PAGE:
The Japan Nuclear Fuel Ltd. (JNFL) nuclear fuel reprocessing plant in the village of Rokkasho, Aomori Prefecture, is seen in this May 14, 2020 file photo taken from a Mainichi Shimbun aircraft
July 15, 2020
TOKYO — Japan Nuclear Fuel Ltd. (JNFL) had been inappropriately storing nuclear waste at a nuclear fuel reprocessing plant in Rokkasho, Aomori Prefecture, in northern Japan, including keeping waste in undesignated areas, the country’s nuclear regulatory body has revealed.
The Nuclear Regulation Authority (NRA) had instructed JNFL to make improvements in its practices in 2017, but the company had left some of its nuclear waste in places where they were not supposed to be. There has been no confirmation that any of the radioactive substances leaked. There have been a series of shoddy practices uncovered at JNFL, which is likely to call into question the company’s attitude.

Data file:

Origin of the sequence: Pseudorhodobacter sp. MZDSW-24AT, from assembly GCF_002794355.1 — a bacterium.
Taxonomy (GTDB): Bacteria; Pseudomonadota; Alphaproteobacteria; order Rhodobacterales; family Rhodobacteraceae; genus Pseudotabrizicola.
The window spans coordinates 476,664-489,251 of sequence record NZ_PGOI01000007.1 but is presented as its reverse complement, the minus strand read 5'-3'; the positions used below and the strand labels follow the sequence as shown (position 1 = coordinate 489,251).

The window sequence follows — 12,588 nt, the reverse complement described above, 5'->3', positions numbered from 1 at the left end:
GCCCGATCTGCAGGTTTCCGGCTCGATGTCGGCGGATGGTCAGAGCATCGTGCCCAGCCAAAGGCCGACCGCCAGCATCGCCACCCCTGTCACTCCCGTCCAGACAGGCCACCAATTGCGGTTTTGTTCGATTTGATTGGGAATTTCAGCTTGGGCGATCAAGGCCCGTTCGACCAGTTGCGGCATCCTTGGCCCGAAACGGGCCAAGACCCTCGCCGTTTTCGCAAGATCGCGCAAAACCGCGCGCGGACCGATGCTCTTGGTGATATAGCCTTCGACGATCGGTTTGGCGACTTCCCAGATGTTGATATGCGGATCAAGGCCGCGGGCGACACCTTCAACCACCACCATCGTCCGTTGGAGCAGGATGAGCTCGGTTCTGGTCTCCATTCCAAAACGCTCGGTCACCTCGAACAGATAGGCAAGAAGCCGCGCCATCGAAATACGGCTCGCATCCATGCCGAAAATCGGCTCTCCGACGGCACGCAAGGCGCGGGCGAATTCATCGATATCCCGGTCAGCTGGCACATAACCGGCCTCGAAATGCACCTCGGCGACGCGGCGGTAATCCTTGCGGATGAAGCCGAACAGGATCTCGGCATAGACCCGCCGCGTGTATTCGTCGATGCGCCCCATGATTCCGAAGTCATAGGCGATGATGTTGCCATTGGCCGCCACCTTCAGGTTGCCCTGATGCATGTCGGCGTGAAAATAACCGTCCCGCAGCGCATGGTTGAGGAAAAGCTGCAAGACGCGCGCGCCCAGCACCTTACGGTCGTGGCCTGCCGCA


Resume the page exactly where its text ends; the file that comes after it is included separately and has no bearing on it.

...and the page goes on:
At the fuel reprocessing plant, uranium and plutonium are extracted from spent nuclear fuel for reuse in nuclear reactors. Highly radioactive waste liquid that is generated in the process becomes nuclear waste when it is solidified in glass. According to the NRA and others, JNFL had been keeping nuclear waste in a building different from the one the waste is meant to be stored in. As for the approximately 160 kilograms of shards of radioactive waste liquid solidified in glass, an appropriate storage method had not been stipulated. There were eight cases of inappropriate storage, some of them spanning the past 19 years.
Inspectors from the NRA Secretariat confirmed inappropriate storage of nuclear waste in August 2017. The regulatory body asked that JNFL correct its practices by August 2019, but only two of the eight cases had been remedied by the end of June 2020.
At a meeting concerning the safety inspection of the nuclear fuel reprocessing plant this past May, the NRA had determined that the plant had effectively met the government’s new criteria. JNFL explained that it had intended to consult with the NRA Secretariat once the inspections had taken place. The NRA, meanwhile, says that the situation is exempt from safety inspections under the government’s new criteria.